Pink Skies, Blue Streets And Teal Sidewalks: That’s Carlisle In Technicolor!

While I was taking a hairdryer to three waterlogged Barbours, Cumbria-based artist Helen Walsh was showing a group of museumgoers how to embellish fabric with beads and sequins, I discovered.

Lovely 1920s purses provided the inspiration for the September session of “Tullie Textiles,” a program held the second Sunday afternoon of each month at Tullie House Museum and Art Gallery in Carlisle, England. During the program, interested visitors take a closer look at costumes from the museum’s collection, try a new technique demonstrated by a professional textile artist, and work on their own project.

Green with envy was I for missing that. My consolation, however, was seeing Carlisle in glorious technicolor at Tullie House the next day.

Paul Leith: Technicolour Carlisle, a special exhibition at Tullie House, displays the creations of Paul Leith, a Carlisle-based artist who creates scenes of the city in colorful embellished felt collages.

Born in 1946 in South Shields, a coastal town in northeast England, Leith developed a fascination for the eye-catching displays and colorful packaging of products that stocked the shelves of the grocery his father managed. His love of color and drawing led him to study art at both the Sunderland College of Art and the Royal College of Art. During a five-week tour of Europe, he visited the Bauhaus archive in Stuttgart, Germany, leaving with an appreciation for the geometric forms and primary colors that define this modern design style.

Leith settled in London, creating packaging for shirts while working as an illustrator for an advertising agency. Throughout his 30-year career, he contributed to newspapers and publications like Radio Times, a weekly television and radio program listings magazine.  He designed book covers for Penguin…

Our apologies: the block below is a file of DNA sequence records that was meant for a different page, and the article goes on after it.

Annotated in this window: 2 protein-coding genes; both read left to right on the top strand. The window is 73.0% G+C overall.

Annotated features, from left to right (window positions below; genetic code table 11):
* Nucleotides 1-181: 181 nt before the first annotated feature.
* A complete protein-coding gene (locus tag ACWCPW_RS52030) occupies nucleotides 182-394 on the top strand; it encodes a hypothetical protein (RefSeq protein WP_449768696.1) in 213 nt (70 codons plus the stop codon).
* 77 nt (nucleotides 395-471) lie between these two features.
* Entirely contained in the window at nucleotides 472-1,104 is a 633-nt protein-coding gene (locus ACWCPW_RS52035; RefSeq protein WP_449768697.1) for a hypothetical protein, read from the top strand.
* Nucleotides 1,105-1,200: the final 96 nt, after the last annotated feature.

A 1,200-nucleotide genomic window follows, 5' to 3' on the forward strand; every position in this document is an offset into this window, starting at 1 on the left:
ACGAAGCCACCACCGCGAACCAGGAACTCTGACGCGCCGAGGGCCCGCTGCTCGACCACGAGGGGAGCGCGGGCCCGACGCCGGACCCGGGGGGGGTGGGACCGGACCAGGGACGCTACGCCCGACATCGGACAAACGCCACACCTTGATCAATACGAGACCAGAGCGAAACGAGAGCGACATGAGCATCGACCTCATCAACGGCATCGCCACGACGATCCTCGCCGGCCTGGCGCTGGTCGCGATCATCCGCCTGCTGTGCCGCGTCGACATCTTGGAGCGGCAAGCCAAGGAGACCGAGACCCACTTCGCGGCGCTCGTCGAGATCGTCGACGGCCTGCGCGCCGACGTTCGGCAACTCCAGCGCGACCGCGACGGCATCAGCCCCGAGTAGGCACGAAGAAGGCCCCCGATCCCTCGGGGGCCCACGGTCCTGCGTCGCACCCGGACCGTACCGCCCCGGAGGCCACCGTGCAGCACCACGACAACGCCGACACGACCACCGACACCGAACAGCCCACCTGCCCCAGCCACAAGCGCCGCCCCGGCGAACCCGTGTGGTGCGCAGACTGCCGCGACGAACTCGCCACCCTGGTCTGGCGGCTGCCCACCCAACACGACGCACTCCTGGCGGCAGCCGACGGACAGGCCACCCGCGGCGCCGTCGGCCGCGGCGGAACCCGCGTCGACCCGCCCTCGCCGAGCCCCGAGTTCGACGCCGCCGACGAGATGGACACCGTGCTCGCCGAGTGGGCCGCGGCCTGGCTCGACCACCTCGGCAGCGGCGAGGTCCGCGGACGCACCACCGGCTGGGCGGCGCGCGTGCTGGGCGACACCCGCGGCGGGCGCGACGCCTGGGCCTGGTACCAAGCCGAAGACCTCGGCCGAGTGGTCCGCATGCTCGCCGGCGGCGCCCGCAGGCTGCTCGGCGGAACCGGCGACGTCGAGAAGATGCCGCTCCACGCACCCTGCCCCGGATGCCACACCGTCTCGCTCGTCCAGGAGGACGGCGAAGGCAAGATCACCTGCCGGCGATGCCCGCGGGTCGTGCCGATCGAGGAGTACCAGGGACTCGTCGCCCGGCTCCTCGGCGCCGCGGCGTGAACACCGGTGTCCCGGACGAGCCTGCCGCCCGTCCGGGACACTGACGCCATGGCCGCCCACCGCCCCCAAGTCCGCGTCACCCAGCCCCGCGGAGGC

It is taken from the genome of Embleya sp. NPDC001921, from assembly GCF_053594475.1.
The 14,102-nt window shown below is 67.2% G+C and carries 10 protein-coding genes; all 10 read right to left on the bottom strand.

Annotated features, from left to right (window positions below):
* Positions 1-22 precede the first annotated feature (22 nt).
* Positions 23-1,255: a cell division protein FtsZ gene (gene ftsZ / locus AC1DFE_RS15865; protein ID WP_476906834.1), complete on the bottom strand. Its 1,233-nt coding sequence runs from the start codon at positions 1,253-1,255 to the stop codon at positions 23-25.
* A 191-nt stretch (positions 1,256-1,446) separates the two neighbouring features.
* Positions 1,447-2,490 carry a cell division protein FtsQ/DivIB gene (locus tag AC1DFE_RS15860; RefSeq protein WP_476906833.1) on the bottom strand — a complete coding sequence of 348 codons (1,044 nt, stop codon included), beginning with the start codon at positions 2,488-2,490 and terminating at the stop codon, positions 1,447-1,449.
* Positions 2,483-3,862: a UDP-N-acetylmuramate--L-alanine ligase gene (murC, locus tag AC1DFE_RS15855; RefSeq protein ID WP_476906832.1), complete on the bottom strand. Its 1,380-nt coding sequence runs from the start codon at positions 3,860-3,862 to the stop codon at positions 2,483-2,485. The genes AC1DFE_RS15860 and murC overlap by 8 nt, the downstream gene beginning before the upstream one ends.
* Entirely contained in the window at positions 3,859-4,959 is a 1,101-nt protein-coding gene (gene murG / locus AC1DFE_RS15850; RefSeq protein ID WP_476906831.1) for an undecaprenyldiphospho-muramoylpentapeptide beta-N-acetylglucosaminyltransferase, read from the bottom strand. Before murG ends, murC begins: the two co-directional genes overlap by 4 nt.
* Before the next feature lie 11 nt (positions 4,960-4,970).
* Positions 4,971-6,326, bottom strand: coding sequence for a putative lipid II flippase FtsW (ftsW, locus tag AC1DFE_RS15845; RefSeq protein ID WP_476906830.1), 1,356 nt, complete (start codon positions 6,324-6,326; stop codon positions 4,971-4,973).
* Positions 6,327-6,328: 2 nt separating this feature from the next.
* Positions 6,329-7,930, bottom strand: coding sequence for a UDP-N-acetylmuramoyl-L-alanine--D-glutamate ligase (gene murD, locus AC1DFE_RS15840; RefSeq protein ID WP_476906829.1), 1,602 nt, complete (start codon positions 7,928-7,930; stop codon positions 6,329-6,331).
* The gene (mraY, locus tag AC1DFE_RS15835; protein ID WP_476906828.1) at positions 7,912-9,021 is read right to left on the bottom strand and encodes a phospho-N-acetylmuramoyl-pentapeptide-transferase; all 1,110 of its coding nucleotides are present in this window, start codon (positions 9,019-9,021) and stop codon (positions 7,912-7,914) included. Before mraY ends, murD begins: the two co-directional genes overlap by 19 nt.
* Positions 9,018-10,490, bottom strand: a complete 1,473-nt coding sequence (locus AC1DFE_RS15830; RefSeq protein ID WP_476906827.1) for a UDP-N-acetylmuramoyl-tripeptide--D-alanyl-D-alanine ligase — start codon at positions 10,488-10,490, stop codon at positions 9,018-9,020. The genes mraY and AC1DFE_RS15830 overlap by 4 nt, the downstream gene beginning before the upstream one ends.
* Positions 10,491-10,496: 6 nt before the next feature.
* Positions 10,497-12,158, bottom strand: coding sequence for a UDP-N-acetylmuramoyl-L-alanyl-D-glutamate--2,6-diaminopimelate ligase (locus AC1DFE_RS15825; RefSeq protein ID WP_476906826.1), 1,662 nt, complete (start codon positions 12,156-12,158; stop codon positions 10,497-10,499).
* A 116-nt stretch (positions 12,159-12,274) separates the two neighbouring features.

and advertisements, including some for British Rail.

In the 1980s, Leith transitioned from his preferred media of graphite pencils and Derwent color pencils to masking fluid and acrylic paint. His style evolved too, from realistic drawings to simple geometric shapes and bold colors. Stencils helped the award-winning artist keep up with demand for his work. Changing tastes led him to trade stencils for collages crafted from tissue paper and wallpaper.

A 1998 move to Appleby-in-Westmorland brought Leith and his family to Cumbria, where he started doing more work for himself. Following a relocation to Carlisle, Leith injured his knee; while it was healing, he began making sketches of the city.

For the past seven years, he has transformed those sketches into murals, enlarging the original sketch to create a template from which pieces are cut out of 72 different colors of felt, sewn together to recreate the scene, and often embellished with embroidery…

and buttons.

The results are a vibrant depiction of Carlisle’s landmarks, such as the magnificent Carlisle Cathedral and neighborhoods like Close Street and Broad Street.

Queen Victoria reigns over Bitts Park in springtime…

while characters clothed in varying shades of carmine and a button-leaved tree complement the iconic red stone walls of Carlisle Castle.

Special exhibition-related activities for visitors included creating felt pictures and collages using the Tullie House art collection for inspiration, as well as taking home coloring pages of some of Leith’s drawings of Carlisle landmarks.  

This entry was posted in Art, Cumbria, England, Museums, Needlework, Travel. Bookmark the permalink.

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